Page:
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Maryland Terrapins clobber North Carolina Tar Heels in College Park

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By Steve Yanda
Washington Post Staff Writer
Monday, February 8, 2010

It took one 93-second stretch on Sunday afternoon for the Maryland men's basketball team to settle a two-sided matter that had been brewing in College Park for the previous few snow-drenched days: Could North Carolina be that bad? Could the Terrapins be that good?

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Maryland's 92-71 win suggested that the answer to both was a resounding yes. The Terrapins spent most of their day at Comcast Center dispatching the threats North Carolina periodically posed to their lead and eventually pulled away for a definitive victory. Consequently, Maryland (16-6, 6-2) remained near the top of the ACC standings, and the Tar Heels sunk ever closer to the basement.

With just less than 13 minutes remaining, North Carolina guard Marcus Ginyard (Bishop O'Connell) made a free throw to cut Maryland's lead to four. But over the next minute and a half the Terrapins erased any doubt as to the game's outcome. In a flurry of possessions, Dino Gregory sank a jumper, Eric Hayes drilled a fast-break three-pointer, and Greivis Vasquez scored off a Hayes steal.

Jordan Williams came up with a steal on the following North Carolina possession and fed the ball to Adrian Bowie, who was fouled out of frustration, if nothing else. The Terrapins entered an ensuing media timeout up 11. Williams pounded his chest to the delight of a delirious, student-heavy crowd.

Vasquez finished with a game-high 26 points, 11 assists and five rebounds. Hayes tallied 16 points on 4 of 5 shooting from three-point range. Senior forward Landon Milbourne registered 15 points to become the 49th player in program history to record 1,000 career points.

North Carolina played like a team in dire need of a victory, which -- surprisingly, given the Tar Heels' recent grasp on the top spot in the conference -- was exactly what it was. The Tar Heels entered Comcast Center riding a two-game losing streak. This season, North Carolina (13-10, 2-6) is just talented enough to remain competitive in most games it plays and just inexperienced enough to lack the continuity necessary to win a closely contested affair.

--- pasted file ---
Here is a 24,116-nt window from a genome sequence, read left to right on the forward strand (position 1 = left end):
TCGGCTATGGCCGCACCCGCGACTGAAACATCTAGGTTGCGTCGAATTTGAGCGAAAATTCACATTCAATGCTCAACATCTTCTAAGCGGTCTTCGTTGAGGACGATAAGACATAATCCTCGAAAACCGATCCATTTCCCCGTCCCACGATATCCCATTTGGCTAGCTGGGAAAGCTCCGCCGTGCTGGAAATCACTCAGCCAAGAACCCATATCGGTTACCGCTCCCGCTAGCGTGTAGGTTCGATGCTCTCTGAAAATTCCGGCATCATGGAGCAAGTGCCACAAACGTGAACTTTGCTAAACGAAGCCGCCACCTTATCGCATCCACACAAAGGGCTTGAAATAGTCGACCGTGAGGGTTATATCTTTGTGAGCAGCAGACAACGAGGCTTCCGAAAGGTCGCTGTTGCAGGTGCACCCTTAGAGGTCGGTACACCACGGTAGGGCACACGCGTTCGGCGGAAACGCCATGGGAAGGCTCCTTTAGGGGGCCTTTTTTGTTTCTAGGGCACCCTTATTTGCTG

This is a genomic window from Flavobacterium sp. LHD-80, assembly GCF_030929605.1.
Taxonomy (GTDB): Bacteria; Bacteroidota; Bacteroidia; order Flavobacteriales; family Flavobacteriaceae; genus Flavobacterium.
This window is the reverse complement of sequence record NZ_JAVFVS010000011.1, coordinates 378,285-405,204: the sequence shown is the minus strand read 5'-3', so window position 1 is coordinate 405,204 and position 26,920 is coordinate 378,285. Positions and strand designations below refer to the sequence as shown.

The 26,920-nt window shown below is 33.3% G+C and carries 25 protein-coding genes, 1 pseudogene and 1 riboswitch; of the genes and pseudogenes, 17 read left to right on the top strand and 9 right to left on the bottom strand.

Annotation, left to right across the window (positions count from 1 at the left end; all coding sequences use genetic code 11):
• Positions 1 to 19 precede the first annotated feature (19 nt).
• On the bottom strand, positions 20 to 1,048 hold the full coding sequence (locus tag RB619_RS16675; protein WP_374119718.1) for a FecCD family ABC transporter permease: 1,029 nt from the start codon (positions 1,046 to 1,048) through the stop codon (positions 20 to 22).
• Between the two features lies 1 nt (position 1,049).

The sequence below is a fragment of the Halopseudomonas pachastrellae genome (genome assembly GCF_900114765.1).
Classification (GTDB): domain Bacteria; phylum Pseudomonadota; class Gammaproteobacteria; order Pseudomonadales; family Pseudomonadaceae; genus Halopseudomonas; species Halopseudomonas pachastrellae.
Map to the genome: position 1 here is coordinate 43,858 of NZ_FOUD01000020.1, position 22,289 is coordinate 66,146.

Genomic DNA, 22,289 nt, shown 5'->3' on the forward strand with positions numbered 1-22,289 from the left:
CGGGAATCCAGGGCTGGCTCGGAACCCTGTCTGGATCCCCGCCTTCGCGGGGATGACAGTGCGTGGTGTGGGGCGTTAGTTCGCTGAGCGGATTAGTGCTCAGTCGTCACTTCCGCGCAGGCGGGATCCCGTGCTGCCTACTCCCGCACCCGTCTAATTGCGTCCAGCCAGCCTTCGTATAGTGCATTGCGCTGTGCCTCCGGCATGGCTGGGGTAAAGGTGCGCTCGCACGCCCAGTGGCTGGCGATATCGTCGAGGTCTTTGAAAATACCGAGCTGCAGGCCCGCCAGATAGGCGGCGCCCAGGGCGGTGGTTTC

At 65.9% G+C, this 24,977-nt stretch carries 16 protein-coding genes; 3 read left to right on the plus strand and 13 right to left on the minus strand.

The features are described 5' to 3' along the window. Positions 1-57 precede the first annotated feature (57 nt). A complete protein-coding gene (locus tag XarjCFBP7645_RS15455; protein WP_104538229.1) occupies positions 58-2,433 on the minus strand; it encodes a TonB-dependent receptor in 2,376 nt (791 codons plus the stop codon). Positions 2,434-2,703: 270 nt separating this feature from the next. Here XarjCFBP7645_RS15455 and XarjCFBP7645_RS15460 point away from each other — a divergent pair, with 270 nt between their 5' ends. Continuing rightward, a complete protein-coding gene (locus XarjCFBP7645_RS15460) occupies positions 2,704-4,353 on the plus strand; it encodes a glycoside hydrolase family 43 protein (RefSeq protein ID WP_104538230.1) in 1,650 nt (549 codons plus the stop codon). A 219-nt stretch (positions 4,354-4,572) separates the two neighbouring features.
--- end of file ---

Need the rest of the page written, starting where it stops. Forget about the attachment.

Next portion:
True to their form this season, the Terrapins established control from the game's outset. Maryland made 9 of 16 three-pointers (56.3 percent) and clamped down as much as possible on North Carolina's primary offensive threats, forwards Deon Thompson and Ed Davis. The Tar Heels prefer high-possession ball games, and they got their wish -- and their fair share of points.

But North Carolina could not match Maryland's offensive efficiency, nor could they garner any of the good fortune that seems to accompany teams on hot streaks. The Terrapins' lead ebbed and flowed during the first half, but they never lost the ability to put together a quick surge whenever the Tar Heels edged to within a few points. Hayes shot 3 for 4 from three-point range to buoy Maryland throughout the opening period.

With just less than a minute remaining in the first half, Vasquez drove into the lane and had his shot blocked by North Carolina forward John Henson. Vasquez recovered the ball and attempted a three-pointer from the wing that clanged off the rim.

But Vasquez, who tallied 14 points and six assists in the first half alone, tracked down the loose ball once again. His third attempt of the possession -- a three-pointer near the top of the key -- fell through the net. Maryland entered halftime with a 10-point lead.


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